The holidays are on the way, and most of us are getting ready for the idea that we are once again going to go off the rails on our budget. With just a little planning and some action on your behalf, you can live within your Christmas budget.
First, you need to make a plan. Include everything you foresee spending money on during the holidays — gifts, wrapping paper, charitable donations, entertaining, and travel. Be sure to include gifts for family friends, and co-workers.
Talk to your family about Christmas plans. If you are going to be short of money this year, consider drawing names, forgoing gifts or even just preparing gifts for the children on your list. If everyone is in on the plan, it is less likely that anyone will be surprised, offended or hurt.
Look for economies. Maybe you can make some gifts, but be sure to include the cost of raw materials in the planning. That jar of jelly comes at a cost of jars, sugar, fruits and even the cost of electricity to prepare it. I love to make my Christmas presents, but sometimes I spend as much on the raw materials as buying a gift. But on the plus side, the quality of gift I give is way above what I could buy for the same money.
Now it is time to make sense of the budget. You know how much you need, now how much do you have to make this season joyful? Make an estimate of what it costs to fill the list. You may have to do a little more economizing at this point. What can you cut or do at a lower cost to reduce costs? Prioritize the list to cover the most important items.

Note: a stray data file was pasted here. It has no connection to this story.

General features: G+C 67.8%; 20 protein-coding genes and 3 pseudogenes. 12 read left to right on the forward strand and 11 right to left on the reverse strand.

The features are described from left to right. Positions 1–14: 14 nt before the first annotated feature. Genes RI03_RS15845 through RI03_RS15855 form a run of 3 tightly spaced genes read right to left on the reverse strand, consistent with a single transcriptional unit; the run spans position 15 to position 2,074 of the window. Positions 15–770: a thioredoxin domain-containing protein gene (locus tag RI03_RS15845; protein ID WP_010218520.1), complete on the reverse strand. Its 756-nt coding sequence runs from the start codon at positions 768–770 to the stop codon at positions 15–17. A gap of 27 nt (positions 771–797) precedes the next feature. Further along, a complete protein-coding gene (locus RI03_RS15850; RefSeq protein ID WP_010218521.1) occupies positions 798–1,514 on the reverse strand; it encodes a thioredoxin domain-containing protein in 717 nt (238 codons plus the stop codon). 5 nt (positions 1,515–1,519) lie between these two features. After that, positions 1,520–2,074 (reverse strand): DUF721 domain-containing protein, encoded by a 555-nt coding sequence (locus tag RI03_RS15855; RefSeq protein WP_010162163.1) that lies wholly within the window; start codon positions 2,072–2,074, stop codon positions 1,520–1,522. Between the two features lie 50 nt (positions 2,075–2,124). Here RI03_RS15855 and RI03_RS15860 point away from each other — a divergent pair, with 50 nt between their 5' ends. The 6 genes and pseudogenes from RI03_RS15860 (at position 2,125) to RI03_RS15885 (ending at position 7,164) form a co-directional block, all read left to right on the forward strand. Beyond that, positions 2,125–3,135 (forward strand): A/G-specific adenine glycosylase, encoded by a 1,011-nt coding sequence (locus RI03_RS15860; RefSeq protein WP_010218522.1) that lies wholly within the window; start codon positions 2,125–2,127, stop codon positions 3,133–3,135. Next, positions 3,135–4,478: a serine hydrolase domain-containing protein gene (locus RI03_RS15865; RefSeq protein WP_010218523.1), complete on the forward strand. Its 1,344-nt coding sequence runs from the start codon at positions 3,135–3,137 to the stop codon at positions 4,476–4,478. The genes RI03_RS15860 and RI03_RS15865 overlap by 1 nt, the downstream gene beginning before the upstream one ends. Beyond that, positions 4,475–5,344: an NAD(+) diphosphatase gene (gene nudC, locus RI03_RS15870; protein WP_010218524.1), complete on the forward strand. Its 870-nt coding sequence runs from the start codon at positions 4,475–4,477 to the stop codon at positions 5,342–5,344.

Take stock of what you already have. Gift wrap left from last year? How about some presents you squirreled back from those after-Christmas sales? Or do you have some stray gifts around that someone else might like? Regifting is not a sin, if someone else would enjoy it more than you would.
Think about free gifts. I have a friend who gave cherished family glassware and dishes for Christmas presents. The best part of the gift was that she told them where the heirloom came from and who it originally belonged to. The story was the real gift. Her family appreciated that far above any small gift she could have purchased for them.
If you have trouble controlling your buying when you are in the store, consider techniques that help you keep spending in check. Don’t put gifts on the credit cards, only spend what you have cash money to cover. Consider using an envelope system. Write a name or a spending category (donations, entertaining, etc.) on the envelope with the money inside that you have planned for that item. Spend exclusively from the envelope, not from your checking account or credit card. When the money is gone, you are done. If you only put your budget dollars in there, you will not overspend.
Cut out unnecessary items. Make a pact to spend money on only those things that you enjoy and cherish during the holidays. Don’t feel obligated to host that open house you always do or attend a holiday soiree if it isn’t your favorite thing. Your family might enjoy a quiet day home with an old movie and hot chocolate more than that expensive production. Do only what brings you joy.
This year make sure you stay within your budget and enjoy all your favorite activities as the holiday season rolls around.
Roxie Rodgers Dinstel is associate director of Cooperative Extension Service, a part of the University of Alaska Fairbanks, working in cooperation with the U.S. Department of Agriculture. Questions or column requests can be e-mailed to her at firstname.lastname@example.org or by calling 907-474-7201.